Because p38 MAPK has been shown to mediate VEGF‐induced actin reorganization (Rousseau et al, 1997), we examined the effects of SB203580, a specific inhibitor for p38 MAPK, on VEGF‐induced LIMK1 activation and cofilin phosphorylation in MSS31 cells. Almost complete inhibition of both VEGF‐induced LIMK1 activation and cofilin phosphorylation was achieved by pretreatment with 1 μM SB203580 (Figure 3A and B). This indicates that LIMK1 activation and cofilin phosphorylation are stimulated downstream of p38 MAPK. We also examined the effects of SB203580 on VEGF‐induced stress fiber formation (Figure 3C). Pretreatment with SB203580, but not with vehicle alone, suppressed VEGF‐induced stress fiber formation in the control MSS31 cells expressing CFP. In contrast, stress fibers induced by LIMK1(WT)‐CFP expression were not affected by SB203580 treatment, either before or after VEGF stimulation, in comparison to the surrounding LIMK1‐non‐expessing cells. This result is a further indication that LIMK1 exerts its actions downstream of p38. Thus, p38 MAPK appears to mediate VEGF‐induced LIMK1 activation, cofilin phosphorylation, and stress fiber formation.

Figure 3.

p38 MAPK mediates VEGF‐induced LIMK1 activation, cofilin phosphorylation, and stress fiber formation. (A, B) SB203580 inhibits VEGF‐induced LIMK1 activation and cofilin phosphorylation. MSS31 cells were pretreated with SB203580 (0, 1, and 5 μM) for 30 min and then stimulated with VEGF for 15 min. The levels of LIMK1 activity and P‐cofilin were determined, as in Figure 1. Relative kinase activities of LIMK1 (A) and relative P‐cofilin levels (B) are shown as means±s.d. of triplicate experiments. *P<0.001. (C) SB203580 inhibits stress fiber formation. MSS31 cells transfected with CFP or LIMK1(WT)‐CFP were pretreated with 5 μM SB203580 or vehicle (DMSO) for 30 min and then stimulated with VEGF for 15 min. Cells were stained with rhodamine‐phalloidin. Arrowheads indicate CFP‐positive cells (see Supplementary Figure 3B). Bar, 50 μm. The bottom panel shows the data of quantitative analysis of triplicate experiments. (D) MKK6(DE) stimulates LIMK1 activity. MSS31 cells cotransfected with Myc‐LIMK1, Flag‐p38, and either HA‐MKK6(DE) or HA‐MKK6(AA) were treated with VEGF for 15 min, and Myc‐LIMK1 was precipitated and subjected to an in vitro kinase assay. Kinase activities were quantified by autoradiography, and relative levels are indicated under the top panel. Expression of Myc‐LIMK1 and HA‐MKK6 mutants and activation of p38 (P‐p38) were analyzed by immunoblotting, as indicated. (E) MKK6(AA) suppresses VEGF‐induced stress fiber formation. MSS31 cells, transfected with HA‐MKK6(DE) or HA‐MKK6(AA), were stimulated with VEGF for 15 min and stained with rhodamine‐phalloidin. Arrowheads indicate cells expressing MKK6(DE) or MKK6(AA), as measured by anti‐HA staining (Supplementary Figure 3C). Bar, 50 μm. The bottom panel shows the data of quantitative analysis of triplicate experiments.

To further examine the involvement of p38 MAPK in VEGF‐induced LIMK1 activation, we tested the effects of expression of a constitutively active or a dominant‐negative form of MKK6 in MSS31 cells. MKK6 is an MAPK kinase that phosphorylates and activates p38 MAPK. The constitutively active MKK6(DE) and dominant‐negative MKK6(AA) mutants were constructed by replacing the two phosphorylation sites in MKK6 (Ser‐207 and Thr‐211) by Asp and Glu residues (DE), or two Ala residues (AA), respectively (Hanafusa et al, 1999). Coexpression of active MKK6(DE) significantly increased the kinase activity of LIMK1, in both unstimulated and VEGF‐stimulated cells (Figure 3D). In contrast, coexpression of MKK6(AA) blocked VEGF‐induced LIMK1 activation (Figure 3D). Immunoblot analysis with an anti‐phospho‐p38 (P‐p38) antibody showed that p38 activity was enhanced by MKK6(DE) expression and/or VEGF treatment, but was suppressed by MKK6(AA) expression (Figure 3D). Expression of MKK6(DE) enhanced actin filament assembly in unstimulated cells, whereas expression of MKK6(AA) suppressed VEGF‐induced stress fiber formation (Figure 3E). Taken together with the results of SB203580 treatment, these observations strongly suggest that an MKK6–p38 pathway mediates VEGF‐induced LIMK1 activation, cofilin phosphorylation, and stress fiber formation.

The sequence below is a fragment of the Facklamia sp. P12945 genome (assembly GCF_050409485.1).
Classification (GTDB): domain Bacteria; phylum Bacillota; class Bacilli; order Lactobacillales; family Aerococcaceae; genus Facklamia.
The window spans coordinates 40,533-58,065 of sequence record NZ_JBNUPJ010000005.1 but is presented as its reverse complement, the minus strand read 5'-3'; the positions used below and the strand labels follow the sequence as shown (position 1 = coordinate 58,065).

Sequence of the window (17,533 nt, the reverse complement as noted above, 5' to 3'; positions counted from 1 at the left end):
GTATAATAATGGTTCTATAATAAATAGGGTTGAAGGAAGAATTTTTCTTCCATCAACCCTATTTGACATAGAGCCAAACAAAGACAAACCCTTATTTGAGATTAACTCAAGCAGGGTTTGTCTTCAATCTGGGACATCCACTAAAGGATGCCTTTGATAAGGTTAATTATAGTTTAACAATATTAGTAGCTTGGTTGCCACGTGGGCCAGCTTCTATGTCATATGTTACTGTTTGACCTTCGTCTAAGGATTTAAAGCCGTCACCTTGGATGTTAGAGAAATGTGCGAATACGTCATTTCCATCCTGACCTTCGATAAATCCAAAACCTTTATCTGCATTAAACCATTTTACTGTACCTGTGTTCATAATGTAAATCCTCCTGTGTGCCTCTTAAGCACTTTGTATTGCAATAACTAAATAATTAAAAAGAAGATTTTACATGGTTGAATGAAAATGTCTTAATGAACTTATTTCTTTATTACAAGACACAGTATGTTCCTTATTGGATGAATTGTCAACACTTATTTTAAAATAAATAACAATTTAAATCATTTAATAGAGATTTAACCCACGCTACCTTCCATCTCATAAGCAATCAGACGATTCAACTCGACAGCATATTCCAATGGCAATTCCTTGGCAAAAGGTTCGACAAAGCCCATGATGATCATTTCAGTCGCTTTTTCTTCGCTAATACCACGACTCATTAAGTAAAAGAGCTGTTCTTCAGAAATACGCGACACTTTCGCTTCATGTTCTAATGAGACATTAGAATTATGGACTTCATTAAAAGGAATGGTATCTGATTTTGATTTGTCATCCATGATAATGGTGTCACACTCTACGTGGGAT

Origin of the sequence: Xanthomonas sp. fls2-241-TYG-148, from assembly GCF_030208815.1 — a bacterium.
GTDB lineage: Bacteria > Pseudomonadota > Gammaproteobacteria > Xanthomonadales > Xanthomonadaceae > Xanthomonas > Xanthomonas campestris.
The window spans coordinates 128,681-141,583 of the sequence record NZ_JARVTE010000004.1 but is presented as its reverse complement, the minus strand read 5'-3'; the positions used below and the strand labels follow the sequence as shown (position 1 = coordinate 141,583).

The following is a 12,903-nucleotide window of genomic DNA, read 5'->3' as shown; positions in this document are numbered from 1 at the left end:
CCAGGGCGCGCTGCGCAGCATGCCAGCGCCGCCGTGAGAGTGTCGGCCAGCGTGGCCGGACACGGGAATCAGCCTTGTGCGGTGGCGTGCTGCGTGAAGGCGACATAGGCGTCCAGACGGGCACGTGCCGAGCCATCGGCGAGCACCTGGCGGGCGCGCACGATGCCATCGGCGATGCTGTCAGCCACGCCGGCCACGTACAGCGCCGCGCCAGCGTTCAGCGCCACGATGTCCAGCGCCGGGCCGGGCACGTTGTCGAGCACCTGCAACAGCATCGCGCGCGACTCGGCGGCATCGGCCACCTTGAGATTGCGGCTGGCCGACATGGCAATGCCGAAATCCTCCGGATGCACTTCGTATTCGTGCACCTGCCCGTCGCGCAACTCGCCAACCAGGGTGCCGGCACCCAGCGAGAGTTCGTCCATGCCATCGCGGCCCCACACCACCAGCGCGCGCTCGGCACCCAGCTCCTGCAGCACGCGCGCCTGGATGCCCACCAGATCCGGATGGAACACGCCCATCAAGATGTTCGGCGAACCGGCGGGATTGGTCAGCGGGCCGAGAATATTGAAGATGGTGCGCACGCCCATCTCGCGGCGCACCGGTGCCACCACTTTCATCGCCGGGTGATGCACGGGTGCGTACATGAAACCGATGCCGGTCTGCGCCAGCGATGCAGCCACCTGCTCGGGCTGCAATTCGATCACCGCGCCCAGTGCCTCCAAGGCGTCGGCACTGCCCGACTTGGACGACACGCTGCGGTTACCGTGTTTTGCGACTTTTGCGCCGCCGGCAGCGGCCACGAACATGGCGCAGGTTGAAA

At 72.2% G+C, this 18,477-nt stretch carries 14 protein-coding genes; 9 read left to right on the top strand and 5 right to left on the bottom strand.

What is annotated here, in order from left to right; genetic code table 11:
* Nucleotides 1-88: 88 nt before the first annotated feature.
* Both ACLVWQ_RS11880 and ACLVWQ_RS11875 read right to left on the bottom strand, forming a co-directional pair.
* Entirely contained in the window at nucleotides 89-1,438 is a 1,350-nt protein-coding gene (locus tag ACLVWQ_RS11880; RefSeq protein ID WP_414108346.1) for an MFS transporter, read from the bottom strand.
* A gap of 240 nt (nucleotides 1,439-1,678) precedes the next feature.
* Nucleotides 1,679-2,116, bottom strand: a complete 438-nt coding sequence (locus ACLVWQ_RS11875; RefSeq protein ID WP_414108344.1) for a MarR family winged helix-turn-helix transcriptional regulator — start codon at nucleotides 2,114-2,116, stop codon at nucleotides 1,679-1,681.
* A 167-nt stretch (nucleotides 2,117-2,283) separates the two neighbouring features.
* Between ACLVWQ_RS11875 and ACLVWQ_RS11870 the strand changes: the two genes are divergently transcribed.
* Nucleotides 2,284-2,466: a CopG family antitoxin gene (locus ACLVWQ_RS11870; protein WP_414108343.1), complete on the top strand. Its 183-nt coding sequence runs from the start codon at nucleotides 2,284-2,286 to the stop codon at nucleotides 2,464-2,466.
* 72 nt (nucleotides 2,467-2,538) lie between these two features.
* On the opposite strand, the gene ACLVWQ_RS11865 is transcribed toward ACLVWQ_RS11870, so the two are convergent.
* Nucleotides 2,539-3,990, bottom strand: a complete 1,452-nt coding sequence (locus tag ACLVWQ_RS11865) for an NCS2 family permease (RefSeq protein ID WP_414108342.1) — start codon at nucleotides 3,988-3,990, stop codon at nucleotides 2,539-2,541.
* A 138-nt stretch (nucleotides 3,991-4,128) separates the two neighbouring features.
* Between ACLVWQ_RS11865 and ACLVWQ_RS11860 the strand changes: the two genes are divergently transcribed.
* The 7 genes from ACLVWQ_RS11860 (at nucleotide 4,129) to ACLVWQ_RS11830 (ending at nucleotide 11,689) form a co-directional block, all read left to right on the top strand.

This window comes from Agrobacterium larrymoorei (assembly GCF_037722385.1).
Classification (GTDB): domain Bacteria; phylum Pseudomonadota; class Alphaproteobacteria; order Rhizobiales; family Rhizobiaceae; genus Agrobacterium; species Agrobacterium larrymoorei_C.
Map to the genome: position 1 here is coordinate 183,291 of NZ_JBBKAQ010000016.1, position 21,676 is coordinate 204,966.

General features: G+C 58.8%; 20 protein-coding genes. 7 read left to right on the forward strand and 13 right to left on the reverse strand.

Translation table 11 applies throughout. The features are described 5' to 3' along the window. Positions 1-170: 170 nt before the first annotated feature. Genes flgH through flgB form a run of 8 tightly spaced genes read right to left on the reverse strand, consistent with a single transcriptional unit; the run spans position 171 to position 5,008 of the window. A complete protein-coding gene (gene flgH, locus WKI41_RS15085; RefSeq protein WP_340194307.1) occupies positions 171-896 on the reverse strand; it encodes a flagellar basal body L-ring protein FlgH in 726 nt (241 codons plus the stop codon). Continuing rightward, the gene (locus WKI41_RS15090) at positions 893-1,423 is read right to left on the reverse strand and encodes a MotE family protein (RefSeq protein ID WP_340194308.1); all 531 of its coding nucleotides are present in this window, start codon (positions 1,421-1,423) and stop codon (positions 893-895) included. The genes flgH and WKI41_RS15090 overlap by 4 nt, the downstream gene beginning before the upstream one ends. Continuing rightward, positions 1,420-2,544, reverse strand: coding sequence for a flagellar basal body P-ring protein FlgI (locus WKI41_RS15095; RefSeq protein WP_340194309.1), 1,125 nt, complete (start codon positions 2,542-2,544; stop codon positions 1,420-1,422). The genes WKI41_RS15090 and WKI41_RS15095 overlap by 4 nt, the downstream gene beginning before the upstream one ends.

Phosphorylation of Thr‐508 is not required for VEGF‐induced and p38‐mediated LIMK1 activation

LIMK1 is activated by phosphorylation of Thr‐508 by ROCK or PAK kinases. To examine whether Thr‐508 phosphorylation is involved in VEGF‐induced LIMK1 activation, we analyzed the VEGF‐induced changes in the kinase activity of LIMK1(WT) and LIMK1(T508V), in which Thr‐508 was replaced by a non‐phosphorylatable valine. The basal kinase activity of LIMK1(T508V) is lower than that of LIMK1(WT) in unstimulated cells; however, VEGF stimulation resulted in an approximately 1.5‐fold increase in the activity of both LIMK1(WT) and LIMK1(T508V) (Figure 4A). When either LIMK1(WT) or LIMK1(T508V) was coexpressed in 293T cells with active MKK6(DE) and p38, there was an approximately two‐fold increase in activity (Figure 4B). These results suggest that both LIMK1(WT) and LIMK1(T508V) are activated by VEGF or active MKK6 to a similar extent, and that phosphorylation of Thr‐508 is not required for VEGF‐induced and p38‐mediated LIMK1 activation. Coexpression with MKK6(DE) resulted in gel mobility shifts of LIMK1(WT) and LIMK1(T508V) (Figure 4B). These mobility shifts are the result of LIMK1 phosphorylation, as they were abolished by treatment with alkaline phosphatase (Figure 4C). Accordingly, LIMK1 is probably activated downstream of p38 MAPK, by phosphorylation of a site(s) other than Thr‐508.

Figure 4.